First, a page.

Sarai followed the blue trail into the town. In the main square, they stopped at a small cafe for some hot apple cider to warm them up from the cold mountain pass. They ate bread, cheese, some apples and salad, and a sweet roll each to lift their spirits. Their horses were fed oats and given plenty of water to drink, too.
Thus satisfied, they start back on the path. Sarai started having more and more trouble picking it out along the road. Down one street, it stopped altogether. She backed her horse a few steps and found it again, but every time she came forward it disappeared completely.
She started to panic. Which way would they go? How would they know where to look? The others sensed her indecision.
Tiana reached over and put a hand on her shoulder. "What's wrong?" she asked quietly.
"I can't see it! It just seems to stop here," Sarai replied.
Mandalar put his hand on the hilt of his sword and slid it just barely out of its sheath. He looked quickly around but saw no threat.
Alatar got down from his horse and looked around. "There's no magic shops, witches hovels, or any other source of magic I can see from here."
He held his staff in both hands. He placed it firmly against the ground and began muttering in a language long forgotten by most.
"Alume sata inuroni tasoru..." he intoned softly, his voice falling to scarcely a whisper. For a time, his lips moved without any sound appearing to come out. When he lifted his face, his eye swirled with dancing orange lights and he looked slowly around. Then he shook his head vigorously and his eyes cleared.
"There is a powerful magic at work here but I do not know it, or where it comes from," he said after a moment. "Sarai, can you try to reach out to the genie with your thoughts? Perhaps the spell he cast links the two of you and he can hear if you ask for his help."
With the others looking on encouragingly, she closed her eyes and wrapped her arms around herself. As soon as she did, she noticed that she could still just faintly make out the blue line with her eyes closed. She quickly pressed both her hands over her eyes and could see it better.
"Quickly! Give me some cloth," she said to her companions. They handed her a length of fabric that she folded and bound over her eyes. With this blocking out most of the light, she could make out the direction they had to go. "I'll tell you which way to turn, but someone will have to lead my horse.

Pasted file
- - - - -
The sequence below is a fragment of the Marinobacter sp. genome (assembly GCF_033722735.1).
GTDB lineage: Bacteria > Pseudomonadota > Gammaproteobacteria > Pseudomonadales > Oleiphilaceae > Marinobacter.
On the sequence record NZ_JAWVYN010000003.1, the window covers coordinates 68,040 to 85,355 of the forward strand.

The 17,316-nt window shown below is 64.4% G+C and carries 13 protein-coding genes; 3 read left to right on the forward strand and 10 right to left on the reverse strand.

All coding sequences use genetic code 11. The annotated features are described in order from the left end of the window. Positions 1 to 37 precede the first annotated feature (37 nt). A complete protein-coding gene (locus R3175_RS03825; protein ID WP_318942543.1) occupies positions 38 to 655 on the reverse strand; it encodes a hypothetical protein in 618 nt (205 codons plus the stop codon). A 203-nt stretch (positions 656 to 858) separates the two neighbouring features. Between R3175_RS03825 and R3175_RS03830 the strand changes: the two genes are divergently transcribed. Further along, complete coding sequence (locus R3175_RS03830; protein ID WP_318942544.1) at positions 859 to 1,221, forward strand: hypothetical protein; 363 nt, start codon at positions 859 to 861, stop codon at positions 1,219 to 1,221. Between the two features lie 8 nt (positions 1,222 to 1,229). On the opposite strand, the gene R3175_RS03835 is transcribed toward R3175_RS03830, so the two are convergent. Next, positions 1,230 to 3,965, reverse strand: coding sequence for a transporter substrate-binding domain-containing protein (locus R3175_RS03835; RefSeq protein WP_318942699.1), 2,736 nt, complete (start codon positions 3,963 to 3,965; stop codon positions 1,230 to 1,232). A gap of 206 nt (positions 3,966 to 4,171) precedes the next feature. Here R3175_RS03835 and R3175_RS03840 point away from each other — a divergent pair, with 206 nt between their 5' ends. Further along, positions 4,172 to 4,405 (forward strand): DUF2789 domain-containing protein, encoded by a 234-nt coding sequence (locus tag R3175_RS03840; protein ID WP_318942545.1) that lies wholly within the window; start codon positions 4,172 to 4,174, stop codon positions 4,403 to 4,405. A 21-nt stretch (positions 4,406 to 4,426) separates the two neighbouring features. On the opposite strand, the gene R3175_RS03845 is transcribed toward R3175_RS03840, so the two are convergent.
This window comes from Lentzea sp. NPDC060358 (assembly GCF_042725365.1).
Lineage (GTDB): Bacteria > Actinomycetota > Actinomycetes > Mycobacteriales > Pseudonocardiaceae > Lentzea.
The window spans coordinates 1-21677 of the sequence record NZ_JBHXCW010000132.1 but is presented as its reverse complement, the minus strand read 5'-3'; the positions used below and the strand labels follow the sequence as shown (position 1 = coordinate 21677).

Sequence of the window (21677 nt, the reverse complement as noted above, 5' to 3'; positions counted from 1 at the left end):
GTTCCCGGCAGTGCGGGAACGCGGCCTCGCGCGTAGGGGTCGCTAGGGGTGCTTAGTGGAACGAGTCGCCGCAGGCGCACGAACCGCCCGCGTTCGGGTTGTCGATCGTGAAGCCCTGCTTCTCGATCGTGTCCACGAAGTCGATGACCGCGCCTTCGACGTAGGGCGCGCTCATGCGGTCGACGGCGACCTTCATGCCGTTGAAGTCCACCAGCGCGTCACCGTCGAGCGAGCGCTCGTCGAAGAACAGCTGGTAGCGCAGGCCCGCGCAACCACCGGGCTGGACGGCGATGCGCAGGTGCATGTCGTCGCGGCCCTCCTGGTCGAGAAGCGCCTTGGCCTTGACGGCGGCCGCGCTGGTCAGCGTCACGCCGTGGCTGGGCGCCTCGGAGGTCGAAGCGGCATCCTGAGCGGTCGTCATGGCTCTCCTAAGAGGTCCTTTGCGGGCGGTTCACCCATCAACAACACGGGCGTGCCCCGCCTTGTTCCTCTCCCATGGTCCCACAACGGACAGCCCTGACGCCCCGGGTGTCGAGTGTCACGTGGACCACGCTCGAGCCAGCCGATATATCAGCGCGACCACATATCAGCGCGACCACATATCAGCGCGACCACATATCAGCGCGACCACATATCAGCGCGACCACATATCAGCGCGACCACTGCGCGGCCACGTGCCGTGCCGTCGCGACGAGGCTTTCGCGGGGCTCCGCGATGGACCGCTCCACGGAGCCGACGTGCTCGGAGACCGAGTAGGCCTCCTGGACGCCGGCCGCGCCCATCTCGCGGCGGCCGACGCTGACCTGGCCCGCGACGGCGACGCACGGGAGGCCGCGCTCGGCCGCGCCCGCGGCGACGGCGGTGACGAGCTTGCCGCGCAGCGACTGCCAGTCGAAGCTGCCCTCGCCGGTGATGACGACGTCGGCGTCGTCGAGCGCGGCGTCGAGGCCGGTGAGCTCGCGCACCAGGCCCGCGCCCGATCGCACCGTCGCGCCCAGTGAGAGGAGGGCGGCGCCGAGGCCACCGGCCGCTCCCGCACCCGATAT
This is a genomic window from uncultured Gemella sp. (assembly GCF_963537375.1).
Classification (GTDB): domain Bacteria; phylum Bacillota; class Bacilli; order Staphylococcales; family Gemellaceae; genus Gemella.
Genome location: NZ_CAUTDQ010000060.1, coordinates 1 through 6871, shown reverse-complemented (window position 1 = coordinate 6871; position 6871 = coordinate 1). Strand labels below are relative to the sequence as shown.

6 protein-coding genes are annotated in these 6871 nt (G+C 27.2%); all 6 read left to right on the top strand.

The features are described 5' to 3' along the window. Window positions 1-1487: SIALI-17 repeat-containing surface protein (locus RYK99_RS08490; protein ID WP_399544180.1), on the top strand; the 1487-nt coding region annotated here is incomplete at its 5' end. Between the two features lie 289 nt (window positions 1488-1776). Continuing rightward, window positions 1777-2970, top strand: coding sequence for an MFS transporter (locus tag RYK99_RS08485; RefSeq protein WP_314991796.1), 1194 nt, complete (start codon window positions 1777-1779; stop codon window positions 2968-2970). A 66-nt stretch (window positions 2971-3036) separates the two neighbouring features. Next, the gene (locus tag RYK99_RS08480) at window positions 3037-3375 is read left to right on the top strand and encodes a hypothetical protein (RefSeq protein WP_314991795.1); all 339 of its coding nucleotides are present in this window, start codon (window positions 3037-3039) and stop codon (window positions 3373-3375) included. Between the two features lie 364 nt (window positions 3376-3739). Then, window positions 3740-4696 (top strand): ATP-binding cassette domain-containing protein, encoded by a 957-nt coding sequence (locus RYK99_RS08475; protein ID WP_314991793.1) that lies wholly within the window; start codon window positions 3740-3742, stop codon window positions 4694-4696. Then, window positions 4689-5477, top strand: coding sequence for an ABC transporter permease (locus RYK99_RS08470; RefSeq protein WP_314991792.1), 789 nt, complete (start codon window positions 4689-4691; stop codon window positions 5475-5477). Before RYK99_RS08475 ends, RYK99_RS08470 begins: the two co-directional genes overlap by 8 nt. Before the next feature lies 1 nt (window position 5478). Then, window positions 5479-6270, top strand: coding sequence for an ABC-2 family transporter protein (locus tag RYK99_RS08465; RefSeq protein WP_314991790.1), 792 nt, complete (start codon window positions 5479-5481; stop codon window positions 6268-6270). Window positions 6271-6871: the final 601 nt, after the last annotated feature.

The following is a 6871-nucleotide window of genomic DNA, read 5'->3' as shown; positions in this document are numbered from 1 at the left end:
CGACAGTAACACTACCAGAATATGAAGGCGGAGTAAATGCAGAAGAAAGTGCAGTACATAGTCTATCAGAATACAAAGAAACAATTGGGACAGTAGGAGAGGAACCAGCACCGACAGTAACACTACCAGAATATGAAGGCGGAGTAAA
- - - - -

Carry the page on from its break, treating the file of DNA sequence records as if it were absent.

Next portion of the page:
Mandalar took her horse's reins and tied them onto the back of his saddle. They started off again, Sarai watching for any turns in the path.
"Straight ahead here for a bit. Now it turns left! Hard left - that's right. And up ahead just a short distance back to the right..." Turning back and forth, the path led the through the town and out to the countryside beyond. As they rode along the road, the blue thread seemed to grow stronger again.
When it blazed behind her eyelids once more, Sarai pulled off the blindfold. With her eyes open, she could now see it as strongly as ever. "It's back," she sighed, "Whatever was stopping it is behind us."
Alatar looked at her closely and then back toward the town. "Whatever it was may try to come after us to interfere again. Let's move quickly."
They followed the trail down the slope of the land toward a harbor town. A great many ships were clustered in the bay, everything from large warships with a great many sails to sailboats, fishing vessels to rowboats. The path led them straight to the docks and down to one end. It turned sharply out onto the very last pier with only a single rundown looking lobster boat tethered to the end.
The captain and two crewmen were leaning back against the pier's piles, looking all scraggly and unkempt. They looked up curiously at the approaching riders.
"Captain, do you ever take passengers? We would like to ask you to take us out to see," Sarai asked.
The captain looked them over and answered, "We don't usually, but seeing as how it's not lobster season and haven't much to do... Have you any coin, perhaps?"
Mandalar opened his change pouch and pulled out several gold coins. He let these drop slowly, one after another into his other hand. Each made a satisfying clink against his metal gauntlet.
"Well, that's settled then! Welcome aboard!" the captain smiled. With that, they boarded the ship and prepared to make way.
Elie: What did they do with horses?
Me: They probably stored them in the hold under the deck with some fresh hay.
Part of the "There Once Was a Kingdom" bedtime stories series.